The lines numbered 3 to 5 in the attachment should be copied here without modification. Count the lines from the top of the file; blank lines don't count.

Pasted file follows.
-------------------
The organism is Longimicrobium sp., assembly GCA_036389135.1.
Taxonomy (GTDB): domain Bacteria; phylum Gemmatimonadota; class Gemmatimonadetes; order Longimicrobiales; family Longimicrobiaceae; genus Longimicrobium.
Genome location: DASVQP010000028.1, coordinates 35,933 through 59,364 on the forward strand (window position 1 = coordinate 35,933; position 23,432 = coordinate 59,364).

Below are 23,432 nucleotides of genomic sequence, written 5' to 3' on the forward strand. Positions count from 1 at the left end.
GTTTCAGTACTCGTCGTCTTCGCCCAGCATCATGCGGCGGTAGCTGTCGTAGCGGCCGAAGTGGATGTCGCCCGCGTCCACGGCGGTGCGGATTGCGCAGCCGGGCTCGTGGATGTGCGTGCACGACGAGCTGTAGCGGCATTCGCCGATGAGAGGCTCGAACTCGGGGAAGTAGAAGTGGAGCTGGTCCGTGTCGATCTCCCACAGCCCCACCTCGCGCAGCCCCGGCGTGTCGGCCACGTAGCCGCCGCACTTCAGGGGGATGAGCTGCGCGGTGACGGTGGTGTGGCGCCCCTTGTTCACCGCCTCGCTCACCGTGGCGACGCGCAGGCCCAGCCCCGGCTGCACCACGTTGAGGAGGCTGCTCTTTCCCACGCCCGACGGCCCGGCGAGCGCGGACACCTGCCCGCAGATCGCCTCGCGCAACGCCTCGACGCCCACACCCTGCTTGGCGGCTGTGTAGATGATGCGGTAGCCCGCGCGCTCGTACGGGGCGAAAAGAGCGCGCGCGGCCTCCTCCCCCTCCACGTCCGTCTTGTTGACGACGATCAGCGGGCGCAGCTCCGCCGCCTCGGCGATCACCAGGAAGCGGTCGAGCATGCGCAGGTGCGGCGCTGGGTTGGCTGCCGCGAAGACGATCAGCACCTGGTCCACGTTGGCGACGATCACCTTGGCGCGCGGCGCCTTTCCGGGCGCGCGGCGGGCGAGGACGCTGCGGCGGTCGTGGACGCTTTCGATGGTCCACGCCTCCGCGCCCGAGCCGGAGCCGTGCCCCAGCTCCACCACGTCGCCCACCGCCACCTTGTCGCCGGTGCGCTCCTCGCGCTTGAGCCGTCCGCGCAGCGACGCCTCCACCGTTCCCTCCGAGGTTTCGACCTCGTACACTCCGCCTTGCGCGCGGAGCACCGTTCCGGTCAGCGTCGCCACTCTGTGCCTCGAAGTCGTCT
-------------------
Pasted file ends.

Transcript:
Genome location: DASVQP010000028.1, coordinates 35,933 through 59,364 on the forward strand (window position 1 = coordinate 35,933; position 23,432 = coordinate 59,364).

Below are 23,432 nucleotides of genomic sequence, written 5' to 3' on the forward strand. Positions count from 1 at the left end.
GTTTCAGTACTCGTCGTCTTCGCCCAGCATCATGCGGCGGTAGCTGTCGTAGCGGCCGAAGTGGATGTCGCCCGCGTCCACGGCGGTGCGGATTGCGCAGCCGGGCTCGTGGATGTGCGTGCACGACGAGCTGTAGCGGCATTCGCCGATGAGAGGCTCGAACTCGGGGAAGTAGAAGTGGAGCTGGTCCGTGTCGATCTCCCACAGCCCCACCTCGCGCAGCCCCGGCGTGTCGGCCACGTAGCCGCCGCACTTCAGGGGGATGAGCTGCGCGGTGACGGTGGTGTGGCGCCCCTTGTTCACCGCCTCGCTCACCGTGGCGACGCGCAGGCCCAGCCCCGGCTGCACCACGTTGAGGAGGCTGCTCTTTCCCACGCCCGACGGCCCGGCGAGCGCGGACACCTGCCCGCAGATCGCCTCGCGCAACGCCTCGACGCCCACACCCTGCTTGGCGGCTGTGTAGATGATGCGGTAGCCCGCGCGCTCGTACGGGGCGAAAAGAGCGCGCGCGGCCTCCTCCCCCTCCACGTCCGTCTTGTTGACGACGATCAGCGGGCGCAGCTCCGCCGCCTCGGCGATCACCAGGAAGCGGTCGAGCATGCGCAGGTGCGGCGCTGGGTTGGCTGCCGCGAAGACGATCAGCACCTGGTCCACGTTGGCGACGATCACCTTGGCGCGCGGCGCCTTTCCGGGCGCGCGGCGGGCGAGGACGCTGCGGCGGTCGTGGACGCTTTCGATGGTCCACGCCTCCGCGCCCGAGCCGGAGCCGTGCCCCAGCTCCACCACGTCGCCCACCGCCACCTTGTCGCCGGTGCGCTCCTCGCGCTTGAGCCGTCCGCGCAGCGACGCCTCCACCGTTCCCTCCGAGGTTTCGACCTCGTACACTCCGCCTTGCGCGCGGAGCACCGTTCCGGTCAGCGTCGCCACTCTGTGCCTCGAAGTCGTCT